This is the second (or third) time I write about Red ‘n’ Hot on this blog. It is one of the Sichuanese restaurants in London that I visit on a regular basis. They consistently serve good quality Sichuanese food and they keep it authentic, if it says spicy it is spicy and no bell peppers or other random vegetables here. It’s always packed with (young) Chinese people, not perhaps the most cosiest and romantic of restaurants – then again, who needs romance when you can have Sichuan pepper?
Here’s pictures of some of the food I have had there this autumn.
Hot and sour vermicelli soup. This is an interesting and very tasty dish, I love the dried soy beans (I think it’s soy beans) that they top this soup with.
Dan Dan Noodles. This is very different from the other Dan Dan Noodles you get in London,the noodles are thinner and it’s more mild.
Here we have the same noodles, this time cold served in a hot and sour cold broth (under the noodles). This is topped with cucumbers and sugar! Mix it together and enjoy. Love the vinegar on this one!
Pork Dumpling with Chili Oil, very nice and tender.
Wonton noodles in chicken broth, these are so soft and velvety, lovely!
Water cooked pork, a favourite of mine. This comes in a very spicy and flavourful broth (not a broth really). Generous amount of Sichuan peppers and chillies. I really love this!
Mapo Tofu. There is something with this dish that makes me go crazy. The tofu, the leek and the minced pork in the very spicy sauce. I LOVE MAPO TOFU! I’d have children with mapo tofu, I’m not sure it’s possible though.
I’d love to be in a Chinese kitchen to see how they prepare their fish because it is so different from what you would get in any fish restaurant. Extremely soft, delicate but yet firm. The fish is always expensive (£15+), you do get a decent amount though. This was a white fish served with some green leaves and tomato skins. Wonderful!
Wontons, please God bless these small wonderful creations. I love wontons, that is no secret. I bought a bamboo steamer and needed to try it out and wontons were the obvious choice for me. This time around I made mixed meats wontons.
The meats are pork, shrimp and chicken. Start of by mincing these using a Chinese cleaver or any type of knife you have at home. Basically, attack the meat like a ninja until it finely chopped.
I added some minced ginger and garlic for flavour. I also seasoned the mix with Chinese soy sauce, sesame oil and Chinese rice wine. Add some salt and white pepper. Finally you also need to add some starch, I use corn flour. This will create a velvety coat on the meats when they are steamed.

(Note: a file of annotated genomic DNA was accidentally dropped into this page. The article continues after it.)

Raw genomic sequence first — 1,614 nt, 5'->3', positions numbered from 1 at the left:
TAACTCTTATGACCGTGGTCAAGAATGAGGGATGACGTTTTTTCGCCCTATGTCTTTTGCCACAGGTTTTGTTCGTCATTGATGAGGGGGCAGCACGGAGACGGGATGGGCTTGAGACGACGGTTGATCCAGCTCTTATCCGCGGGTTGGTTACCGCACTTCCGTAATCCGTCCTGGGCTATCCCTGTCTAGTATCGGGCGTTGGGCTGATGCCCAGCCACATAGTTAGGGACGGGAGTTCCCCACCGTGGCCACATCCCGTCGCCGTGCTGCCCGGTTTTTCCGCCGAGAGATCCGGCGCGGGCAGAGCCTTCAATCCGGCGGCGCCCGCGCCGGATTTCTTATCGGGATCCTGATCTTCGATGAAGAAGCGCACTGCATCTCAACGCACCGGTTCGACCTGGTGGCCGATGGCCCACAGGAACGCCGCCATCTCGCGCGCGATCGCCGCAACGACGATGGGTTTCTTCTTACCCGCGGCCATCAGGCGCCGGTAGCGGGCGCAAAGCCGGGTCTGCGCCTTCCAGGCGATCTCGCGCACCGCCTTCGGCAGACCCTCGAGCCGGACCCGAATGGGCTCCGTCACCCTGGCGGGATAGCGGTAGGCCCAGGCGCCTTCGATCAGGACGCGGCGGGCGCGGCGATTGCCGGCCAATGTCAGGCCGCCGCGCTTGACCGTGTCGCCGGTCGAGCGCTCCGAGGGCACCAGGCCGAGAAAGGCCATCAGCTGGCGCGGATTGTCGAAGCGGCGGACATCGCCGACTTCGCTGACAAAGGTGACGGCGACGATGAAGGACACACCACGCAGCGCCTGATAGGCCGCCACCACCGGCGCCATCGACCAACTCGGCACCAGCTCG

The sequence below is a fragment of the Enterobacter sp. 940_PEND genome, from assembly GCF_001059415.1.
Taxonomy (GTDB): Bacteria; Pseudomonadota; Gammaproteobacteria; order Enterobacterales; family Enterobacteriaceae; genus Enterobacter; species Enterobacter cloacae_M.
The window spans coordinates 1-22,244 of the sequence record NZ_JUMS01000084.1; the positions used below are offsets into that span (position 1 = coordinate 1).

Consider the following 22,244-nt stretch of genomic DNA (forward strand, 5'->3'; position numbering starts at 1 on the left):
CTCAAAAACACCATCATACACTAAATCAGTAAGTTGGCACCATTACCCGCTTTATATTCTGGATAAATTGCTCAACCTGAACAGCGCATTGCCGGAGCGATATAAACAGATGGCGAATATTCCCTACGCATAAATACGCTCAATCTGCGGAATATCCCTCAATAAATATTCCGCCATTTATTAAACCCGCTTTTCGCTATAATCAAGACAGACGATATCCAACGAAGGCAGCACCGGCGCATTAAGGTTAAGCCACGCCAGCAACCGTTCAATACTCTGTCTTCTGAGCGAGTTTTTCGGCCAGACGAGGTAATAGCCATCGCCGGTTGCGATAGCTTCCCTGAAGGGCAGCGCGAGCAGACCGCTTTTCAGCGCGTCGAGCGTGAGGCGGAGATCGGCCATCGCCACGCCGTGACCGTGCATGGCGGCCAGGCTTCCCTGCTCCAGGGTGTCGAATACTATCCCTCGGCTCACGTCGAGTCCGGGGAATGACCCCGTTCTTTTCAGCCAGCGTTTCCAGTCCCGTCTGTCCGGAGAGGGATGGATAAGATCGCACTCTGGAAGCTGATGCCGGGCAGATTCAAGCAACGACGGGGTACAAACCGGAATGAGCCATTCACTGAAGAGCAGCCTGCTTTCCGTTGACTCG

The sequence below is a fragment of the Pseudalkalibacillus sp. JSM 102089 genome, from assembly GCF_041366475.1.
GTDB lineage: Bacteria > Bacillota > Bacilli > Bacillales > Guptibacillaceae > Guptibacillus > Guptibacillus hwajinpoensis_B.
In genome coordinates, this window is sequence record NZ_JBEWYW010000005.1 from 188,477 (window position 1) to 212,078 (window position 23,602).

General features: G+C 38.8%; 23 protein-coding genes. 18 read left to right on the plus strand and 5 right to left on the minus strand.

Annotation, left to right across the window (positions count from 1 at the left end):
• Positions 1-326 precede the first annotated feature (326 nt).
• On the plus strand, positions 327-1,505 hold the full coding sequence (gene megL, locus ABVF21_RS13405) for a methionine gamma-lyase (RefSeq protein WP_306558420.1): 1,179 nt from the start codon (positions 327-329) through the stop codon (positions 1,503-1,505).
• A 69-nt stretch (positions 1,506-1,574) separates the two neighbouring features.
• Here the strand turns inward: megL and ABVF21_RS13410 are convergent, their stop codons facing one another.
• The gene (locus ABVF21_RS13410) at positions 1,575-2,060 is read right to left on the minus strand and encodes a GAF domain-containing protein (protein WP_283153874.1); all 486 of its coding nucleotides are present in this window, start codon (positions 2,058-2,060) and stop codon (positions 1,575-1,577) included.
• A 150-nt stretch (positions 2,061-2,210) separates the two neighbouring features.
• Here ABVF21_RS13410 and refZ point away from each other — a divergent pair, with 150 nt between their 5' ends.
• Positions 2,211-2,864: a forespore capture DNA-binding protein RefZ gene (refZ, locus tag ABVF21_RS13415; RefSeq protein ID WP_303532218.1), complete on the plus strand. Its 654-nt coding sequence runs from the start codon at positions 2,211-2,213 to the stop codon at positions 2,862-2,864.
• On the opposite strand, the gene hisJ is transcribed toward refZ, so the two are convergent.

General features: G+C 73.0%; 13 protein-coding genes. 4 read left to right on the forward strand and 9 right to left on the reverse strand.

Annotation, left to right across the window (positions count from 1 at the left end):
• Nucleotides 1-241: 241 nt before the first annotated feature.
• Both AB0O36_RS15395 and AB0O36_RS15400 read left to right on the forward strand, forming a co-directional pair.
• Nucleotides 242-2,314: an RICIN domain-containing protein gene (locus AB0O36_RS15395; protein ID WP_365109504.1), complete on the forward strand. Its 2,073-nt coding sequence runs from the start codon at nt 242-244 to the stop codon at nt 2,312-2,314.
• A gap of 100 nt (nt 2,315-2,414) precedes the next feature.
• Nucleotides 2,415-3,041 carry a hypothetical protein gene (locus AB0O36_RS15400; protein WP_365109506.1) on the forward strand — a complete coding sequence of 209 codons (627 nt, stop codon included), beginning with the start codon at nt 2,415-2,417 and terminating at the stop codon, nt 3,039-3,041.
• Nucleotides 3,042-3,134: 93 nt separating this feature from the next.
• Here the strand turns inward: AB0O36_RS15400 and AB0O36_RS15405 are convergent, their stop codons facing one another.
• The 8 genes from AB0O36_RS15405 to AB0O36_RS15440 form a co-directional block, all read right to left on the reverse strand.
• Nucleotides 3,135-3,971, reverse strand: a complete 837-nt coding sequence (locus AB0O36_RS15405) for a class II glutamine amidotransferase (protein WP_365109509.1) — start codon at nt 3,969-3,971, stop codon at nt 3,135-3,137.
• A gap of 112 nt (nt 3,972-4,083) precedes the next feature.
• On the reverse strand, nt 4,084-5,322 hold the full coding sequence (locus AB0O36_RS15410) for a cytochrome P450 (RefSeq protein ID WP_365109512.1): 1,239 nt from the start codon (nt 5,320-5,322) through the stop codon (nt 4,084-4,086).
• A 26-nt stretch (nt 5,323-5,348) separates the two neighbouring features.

Start folding the wontons, I buy my wonton skins frozen. There are several different techniques, you can find many good videos on youtube.
Arrange the wontons in the bamboo steamer. Make sure to oil the steamer so that wontons do not stick to the surface. Actually, the amount of wontons in the picture is not ideal since they will stick to each other. I was not that fussy about that since I knew that they would be inside my tummy in a couple of minutes so I wanted to get them done in one go. If you want to go fancy, steam about 10-15 at a time and make sure there is enough space between the wontons.
Fill a pan with plenty of water and add the steamer on top. Turn up to high heat and boil away for about 10-15 minutes depending on how many wontons you are making and how much filling you are using. Serve with a dip sauce of your choice or add to a soup. Enjoy bitches!
Ok, so let’s talk a bit about wontons. I love wontons, God bless these fabolous dumplings! Order them in Chinese restaurants, buy them ready-made in Asian groceries or make your own. You can have them in soups, boiled with a great dip sauce or fried crispy golden crazy!
These are the ingredients that I used. From top left: light soy sauce (I use Thai soy sauce which is a bit sweeter), pure sesame oil, leek (spring onions would be a better choice), ginger, garlig, wonton pastry, minced pork.
Start off with mixing the pork with the soy sauce and the sesame oil, add very finely chopped ginger, garlic and leek. This is your basic filling.
Be sure that the wonton pastry has had time to defrost. Start folding your wontons using the basic technique shown in the pictures below. Take about 1 tsp of your gorgeous filling and place it in the middle of your wonton sheet.
The wonton is ready! Repeat 50 times and you have enough wontons for 3-4 people.
The next part is easy. Bring loads of water to a boil. Add the wontons, make sure they do not stick to the bottom. The water cools down a bit at this stage, wait for it to boil again and just leave it for some minutes.
When the wontons are ready you can add them to a soup base with some basic veggies. I had mine with a dip sauce made with chinese black vinegar and garlic – grrreat!